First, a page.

Unemployment is climbing. The stock market is dropping. The housing boom is bust. Corporate earnings are tanking. The nation’s economy is in the worst shape it’s been in years. Maybe even headed toward recession. Working families are worried.
The Bush administration today proposed a growth package of as much as $150 billion, which insiders familiar with the details say may include $800 tax rebates for individuals and $1,600 for households, along with business incentives. Although it is “encouraging” that President Bush recognizes the need to act quickly to stimulate the economy, Bush focuses too much emphasis on tax cuts—both business and personal, according to AFL-CIO President John Sweeney. Bush’s plan does not address crucial problems facing working families or target tax benefits to those families who need them the most and will spend them the fastest.
Kevin Byrne, Voice@Work field mobilization/communications specialist, describes how supporters of a nurse fired for seeking to form a union are calling on her employer to reinstate her.
Earlier this month, Deirdre Kirkwood was fired from her job as a nurse at Parkview Community Hospital in Riverside, Calif., while trying to form a union with United Nurses Associations of California/Union of Health Care Professionals, an affiliate of AFSCME. Today, Kirkwood and her supporters are holding a press conference at the hospital announcing plans to file charges against the hospital for harassing and illegally monitoring union supporters and calling on the hospital to give Kirkwood her job back. Presidential candidate Hillary Rodham Clinton announced her support of the nurses’ campaign to form a union in a letter released at the news conference.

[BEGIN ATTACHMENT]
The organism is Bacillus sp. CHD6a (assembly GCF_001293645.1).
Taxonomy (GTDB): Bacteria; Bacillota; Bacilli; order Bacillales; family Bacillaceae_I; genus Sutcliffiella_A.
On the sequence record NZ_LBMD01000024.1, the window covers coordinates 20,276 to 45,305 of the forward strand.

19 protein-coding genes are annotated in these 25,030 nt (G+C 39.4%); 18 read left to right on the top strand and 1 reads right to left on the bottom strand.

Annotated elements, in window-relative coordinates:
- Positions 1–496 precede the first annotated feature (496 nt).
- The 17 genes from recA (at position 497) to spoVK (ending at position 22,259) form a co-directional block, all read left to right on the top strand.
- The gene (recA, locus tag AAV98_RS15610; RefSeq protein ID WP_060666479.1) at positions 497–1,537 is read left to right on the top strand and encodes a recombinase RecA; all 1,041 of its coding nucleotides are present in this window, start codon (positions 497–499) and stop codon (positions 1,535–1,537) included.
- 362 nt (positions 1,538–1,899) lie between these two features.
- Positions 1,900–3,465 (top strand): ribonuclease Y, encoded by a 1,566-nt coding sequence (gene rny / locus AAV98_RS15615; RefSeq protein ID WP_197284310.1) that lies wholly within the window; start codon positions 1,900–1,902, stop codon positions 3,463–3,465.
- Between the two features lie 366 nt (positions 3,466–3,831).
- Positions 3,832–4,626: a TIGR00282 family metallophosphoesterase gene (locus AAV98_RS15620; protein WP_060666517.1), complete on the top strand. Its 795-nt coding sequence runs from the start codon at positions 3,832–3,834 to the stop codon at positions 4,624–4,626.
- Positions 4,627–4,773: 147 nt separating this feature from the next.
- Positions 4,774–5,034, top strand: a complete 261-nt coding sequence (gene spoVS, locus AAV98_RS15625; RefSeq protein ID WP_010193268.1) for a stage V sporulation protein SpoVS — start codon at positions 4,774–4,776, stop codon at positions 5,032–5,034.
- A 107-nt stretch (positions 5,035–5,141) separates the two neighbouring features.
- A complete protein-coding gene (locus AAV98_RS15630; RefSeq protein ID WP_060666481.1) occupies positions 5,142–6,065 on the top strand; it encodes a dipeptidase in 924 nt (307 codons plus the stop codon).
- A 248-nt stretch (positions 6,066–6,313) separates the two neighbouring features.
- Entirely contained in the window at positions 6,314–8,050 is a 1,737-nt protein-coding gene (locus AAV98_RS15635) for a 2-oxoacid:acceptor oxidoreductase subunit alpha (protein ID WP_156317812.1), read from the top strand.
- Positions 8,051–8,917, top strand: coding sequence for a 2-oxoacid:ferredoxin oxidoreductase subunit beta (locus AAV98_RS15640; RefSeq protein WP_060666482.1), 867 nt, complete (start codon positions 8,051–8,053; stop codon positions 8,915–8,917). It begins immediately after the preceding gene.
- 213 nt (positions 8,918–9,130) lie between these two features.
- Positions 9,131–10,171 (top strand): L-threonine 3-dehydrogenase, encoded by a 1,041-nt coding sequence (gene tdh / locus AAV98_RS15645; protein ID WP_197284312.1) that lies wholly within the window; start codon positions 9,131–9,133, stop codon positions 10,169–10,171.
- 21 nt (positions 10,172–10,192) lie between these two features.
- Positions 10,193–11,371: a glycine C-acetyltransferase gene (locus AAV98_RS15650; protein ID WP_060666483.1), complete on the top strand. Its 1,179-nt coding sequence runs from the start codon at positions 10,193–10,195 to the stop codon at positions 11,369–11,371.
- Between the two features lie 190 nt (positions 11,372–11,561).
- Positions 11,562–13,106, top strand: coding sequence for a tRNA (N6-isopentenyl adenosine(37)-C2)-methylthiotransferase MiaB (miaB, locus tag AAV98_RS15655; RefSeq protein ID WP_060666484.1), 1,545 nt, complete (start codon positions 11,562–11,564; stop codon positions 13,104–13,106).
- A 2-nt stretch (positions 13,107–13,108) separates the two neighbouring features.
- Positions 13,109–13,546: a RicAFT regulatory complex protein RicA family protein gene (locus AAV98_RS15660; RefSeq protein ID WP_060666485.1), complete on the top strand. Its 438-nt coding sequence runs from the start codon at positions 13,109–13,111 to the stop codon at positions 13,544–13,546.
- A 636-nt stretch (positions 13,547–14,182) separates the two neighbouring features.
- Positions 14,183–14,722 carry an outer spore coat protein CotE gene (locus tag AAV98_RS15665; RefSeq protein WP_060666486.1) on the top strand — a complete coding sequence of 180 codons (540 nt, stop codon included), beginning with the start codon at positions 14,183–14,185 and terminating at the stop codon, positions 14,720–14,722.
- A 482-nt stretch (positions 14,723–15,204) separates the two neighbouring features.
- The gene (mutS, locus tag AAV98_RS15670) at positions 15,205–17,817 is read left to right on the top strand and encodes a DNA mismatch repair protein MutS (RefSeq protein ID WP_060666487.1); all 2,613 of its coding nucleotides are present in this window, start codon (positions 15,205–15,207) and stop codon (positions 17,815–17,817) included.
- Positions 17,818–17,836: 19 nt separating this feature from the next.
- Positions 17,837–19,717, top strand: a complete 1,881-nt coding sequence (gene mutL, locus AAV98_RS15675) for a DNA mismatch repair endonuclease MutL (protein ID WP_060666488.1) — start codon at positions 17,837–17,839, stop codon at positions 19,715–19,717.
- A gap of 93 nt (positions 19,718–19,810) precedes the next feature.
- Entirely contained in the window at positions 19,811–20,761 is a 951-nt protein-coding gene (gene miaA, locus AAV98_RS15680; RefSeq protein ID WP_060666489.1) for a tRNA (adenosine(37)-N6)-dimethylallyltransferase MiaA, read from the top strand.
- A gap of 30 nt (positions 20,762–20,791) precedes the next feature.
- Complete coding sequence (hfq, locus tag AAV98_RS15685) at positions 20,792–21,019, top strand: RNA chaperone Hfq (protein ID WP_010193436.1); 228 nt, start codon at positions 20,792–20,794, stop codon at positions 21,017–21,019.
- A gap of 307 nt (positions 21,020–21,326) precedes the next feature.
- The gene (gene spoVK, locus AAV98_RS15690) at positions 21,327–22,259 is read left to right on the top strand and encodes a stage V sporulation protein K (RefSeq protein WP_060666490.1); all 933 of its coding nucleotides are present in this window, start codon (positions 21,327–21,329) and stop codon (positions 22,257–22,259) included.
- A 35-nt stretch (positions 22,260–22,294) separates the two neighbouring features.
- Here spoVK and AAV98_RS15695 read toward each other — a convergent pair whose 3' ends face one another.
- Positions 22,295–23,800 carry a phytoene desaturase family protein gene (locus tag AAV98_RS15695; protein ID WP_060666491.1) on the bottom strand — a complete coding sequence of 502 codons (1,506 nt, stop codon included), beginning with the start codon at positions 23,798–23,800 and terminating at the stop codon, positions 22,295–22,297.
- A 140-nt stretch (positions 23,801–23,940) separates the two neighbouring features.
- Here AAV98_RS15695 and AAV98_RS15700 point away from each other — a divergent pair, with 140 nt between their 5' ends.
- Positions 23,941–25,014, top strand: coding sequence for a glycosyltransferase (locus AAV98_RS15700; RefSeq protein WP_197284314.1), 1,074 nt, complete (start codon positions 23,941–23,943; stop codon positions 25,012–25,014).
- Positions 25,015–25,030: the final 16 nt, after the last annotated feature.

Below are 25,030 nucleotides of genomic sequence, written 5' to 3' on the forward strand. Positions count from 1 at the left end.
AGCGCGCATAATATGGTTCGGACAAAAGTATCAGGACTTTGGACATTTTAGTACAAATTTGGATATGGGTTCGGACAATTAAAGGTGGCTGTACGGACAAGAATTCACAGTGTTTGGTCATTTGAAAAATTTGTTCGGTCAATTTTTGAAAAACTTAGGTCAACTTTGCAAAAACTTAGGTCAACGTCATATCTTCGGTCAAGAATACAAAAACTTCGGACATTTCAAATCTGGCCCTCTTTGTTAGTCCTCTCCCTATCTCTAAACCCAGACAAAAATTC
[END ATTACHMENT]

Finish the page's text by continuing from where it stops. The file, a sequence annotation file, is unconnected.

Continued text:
We all know that Martin Luther King Jr. was a visionary. We know he was a champion for civil rights. But did you know that he also was a strong supporter of unions and workers’ rights from Day One?
As AFL-CIO Organizing Director Stewart Acuff said last year, speaking before the Electrical Workers:
I would submit to you that Dr. King was a trade unionist. He believed in our movement and struggled for our movement. He knew and he preached that civil rights were inadequate without economic rights. Dr. King knew that our economic system allows a few to have too much power and wealth and workers to have too little, so he believed that we have a responsibility to struggle to push down wealth and power from those who have too much to those who have too little. That is why he was a trade unionist. His last great campaign was the Poor People’s Campaign to organize America’s poor to fight for economic justice and dignity.